A three-month state of emergency was declared in Turkey by President Recep Tayyip Erdogan on Wednesday following the failed coup bid by the military that claimed the lives of over 230 people and left hundreds injured.
Erdogan said that the emergency would make it easier for his government to take appropriate and swift measures against those who supported the coup and that it was permitted under the country's constitution.
"The purpose of the declaration of the state of emergency is, in fact, to be able to take the most efficient steps in order to remove this threat as soon as possible, which is a threat to democracy, to the rule of law and to the rights and freedoms of the citizens in our country," Erdogan said during a live television broadcast, adding that the governors would have expanded powers with the army under their control.
He further added that all the "viruses" in the military would be cleaned. "It is very similar to a cancer... It is like a metastasis that is going on in the body that is Turkey. And we will clean it out."
Around 60,000 soldiers, police, judges, civil servants and teachers have been suspended, detained or are being investigated since the coup.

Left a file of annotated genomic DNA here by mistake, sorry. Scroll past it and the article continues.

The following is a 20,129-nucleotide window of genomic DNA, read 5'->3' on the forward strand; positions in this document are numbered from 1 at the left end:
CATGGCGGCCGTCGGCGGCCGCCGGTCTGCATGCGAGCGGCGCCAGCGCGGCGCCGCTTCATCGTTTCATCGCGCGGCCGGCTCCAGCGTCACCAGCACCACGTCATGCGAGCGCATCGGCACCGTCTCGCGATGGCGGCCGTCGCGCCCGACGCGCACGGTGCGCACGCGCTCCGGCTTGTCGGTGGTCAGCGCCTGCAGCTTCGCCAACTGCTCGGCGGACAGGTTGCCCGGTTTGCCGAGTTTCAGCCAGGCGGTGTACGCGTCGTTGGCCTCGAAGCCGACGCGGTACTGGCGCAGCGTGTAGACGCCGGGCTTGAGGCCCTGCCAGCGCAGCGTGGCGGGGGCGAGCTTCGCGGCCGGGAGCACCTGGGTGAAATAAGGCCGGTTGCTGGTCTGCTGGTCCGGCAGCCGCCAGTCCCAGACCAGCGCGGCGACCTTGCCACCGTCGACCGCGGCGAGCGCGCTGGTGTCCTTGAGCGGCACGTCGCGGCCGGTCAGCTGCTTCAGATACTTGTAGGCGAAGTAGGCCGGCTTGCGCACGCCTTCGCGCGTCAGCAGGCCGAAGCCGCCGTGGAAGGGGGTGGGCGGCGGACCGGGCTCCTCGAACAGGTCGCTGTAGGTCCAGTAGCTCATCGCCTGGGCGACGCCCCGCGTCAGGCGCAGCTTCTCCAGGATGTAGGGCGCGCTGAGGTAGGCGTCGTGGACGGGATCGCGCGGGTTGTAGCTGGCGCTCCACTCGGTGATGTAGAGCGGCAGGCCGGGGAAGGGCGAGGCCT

Academics have been forbidden from travelling outside the country because the government wants to stop alleged planners of the coup at universities from fleeing. Istanbul University has alone removed around 95 academics from their posts since Friday's coup attempt, Reuters reported citing TRT state television.
A senior official said that almost one-third of the country's 360 serving generals have been detained â€“ 99 of them are pending trial while 14 others have been held.
Military judges and prosecutors are being investigated by the Defence Ministry with 262 of them already suspended, Reuters reported citing NTV broadcaster. Around 900 police officers were also suspended on Wednesday.
The authorities on Tuesday shut down media organisations that were considered supporters of US-based cleric Fethullah Gulen, whom Erdogan considers the plotter of the coup. The Education Ministry has suspended over 20,000 teachers and administrators. One hundred intelligence officials, 492 people from the Religious Affairs Directorate, 257 from the prime minister's office and 300 from the energy ministry have also been dismissed from duty.
Over 6,000 soldiers have been detained, 3000 judges and prosecutors suspended and 8,000 policemen in Ankara and Istanbul removed since the attempted coup.